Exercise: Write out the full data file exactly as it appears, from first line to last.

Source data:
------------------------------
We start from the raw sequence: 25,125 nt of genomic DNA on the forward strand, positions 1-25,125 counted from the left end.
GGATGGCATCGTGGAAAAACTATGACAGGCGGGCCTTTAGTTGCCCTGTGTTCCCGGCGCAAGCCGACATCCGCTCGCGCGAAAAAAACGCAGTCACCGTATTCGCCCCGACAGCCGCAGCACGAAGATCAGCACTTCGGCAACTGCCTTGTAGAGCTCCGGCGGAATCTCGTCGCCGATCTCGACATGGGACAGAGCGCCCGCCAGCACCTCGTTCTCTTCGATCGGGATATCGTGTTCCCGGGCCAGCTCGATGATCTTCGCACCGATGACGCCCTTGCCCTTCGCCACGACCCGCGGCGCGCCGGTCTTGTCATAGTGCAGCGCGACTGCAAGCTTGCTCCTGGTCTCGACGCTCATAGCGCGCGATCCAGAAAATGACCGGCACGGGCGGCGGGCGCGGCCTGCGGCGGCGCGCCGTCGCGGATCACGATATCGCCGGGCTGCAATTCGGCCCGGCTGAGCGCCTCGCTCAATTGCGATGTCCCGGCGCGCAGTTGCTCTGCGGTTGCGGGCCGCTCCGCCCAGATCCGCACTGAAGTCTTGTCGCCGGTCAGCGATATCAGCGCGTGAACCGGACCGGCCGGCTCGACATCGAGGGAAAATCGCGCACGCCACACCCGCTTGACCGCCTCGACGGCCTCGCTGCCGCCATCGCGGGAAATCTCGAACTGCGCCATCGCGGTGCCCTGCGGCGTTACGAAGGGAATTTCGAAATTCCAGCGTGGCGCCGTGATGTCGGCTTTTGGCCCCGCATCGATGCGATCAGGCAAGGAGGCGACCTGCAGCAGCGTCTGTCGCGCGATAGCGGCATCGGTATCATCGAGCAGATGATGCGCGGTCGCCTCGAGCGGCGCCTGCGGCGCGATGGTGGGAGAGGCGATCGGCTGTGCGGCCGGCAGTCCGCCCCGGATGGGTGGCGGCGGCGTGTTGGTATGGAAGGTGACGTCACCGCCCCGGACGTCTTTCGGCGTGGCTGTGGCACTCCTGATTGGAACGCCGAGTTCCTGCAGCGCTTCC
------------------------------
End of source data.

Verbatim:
We start from the raw sequence: 25,125 nt of genomic DNA on the forward strand, positions 1-25,125 counted from the left end.
GGATGGCATCGTGGAAAAACTATGACAGGCGGGCCTTTAGTTGCCCTGTGTTCCCGGCGCAAGCCGACATCCGCTCGCGCGAAAAAAACGCAGTCACCGTATTCGCCCCGACAGCCGCAGCACGAAGATCAGCACTTCGGCAACTGCCTTGTAGAGCTCCGGCGGAATCTCGTCGCCGATCTCGACATGGGACAGAGCGCCCGCCAGCACCTCGTTCTCTTCGATCGGGATATCGTGTTCCCGGGCCAGCTCGATGATCTTCGCACCGATGACGCCCTTGCCCTTCGCCACGACCCGCGGCGCGCCGGTCTTGTCATAGTGCAGCGCGACTGCAAGCTTGCTCCTGGTCTCGACGCTCATAGCGCGCGATCCAGAAAATGACCGGCACGGGCGGCGGGCGCGGCCTGCGGCGGCGCGCCGTCGCGGATCACGATATCGCCGGGCTGCAATTCGGCCCGGCTGAGCGCCTCGCTCAATTGCGATGTCCCGGCGCGCAGTTGCTCTGCGGTTGCGGGCCGCTCCGCCCAGATCCGCACTGAAGTCTTGTCGCCGGTCAGCGATATCAGCGCGTGAACCGGACCGGCCGGCTCGACATCGAGGGAAAATCGCGCACGCCACACCCGCTTGACCGCCTCGACGGCCTCGCTGCCGCCATCGCGGGAAATCTCGAACTGCGCCATCGCGGTGCCCTGCGGCGTTACGAAGGGAATTTCGAAATTCCAGCGTGGCGCCGTGATGTCGGCTTTTGGCCCCGCATCGATGCGATCAGGCAAGGAGGCGACCTGCAGCAGCGTCTGTCGCGCGATAGCGGCATCGGTATCATCGAGCAGATGATGCGCGGTCGCCTCGAGCGGCGCCTGCGGCGCGATGGTGGGAGAGGCGATCGGCTGTGCGGCCGGCAGTCCGCCCCGGATGGGTGGCGGCGGCGTGTTGGTATGGAAGGTGACGTCACCGCCCCGGACGTCTTTCGGCGTGGCTGTGGCACTCCTGATTGGAACGCCGAGTTCCTGCAGCGCTTCC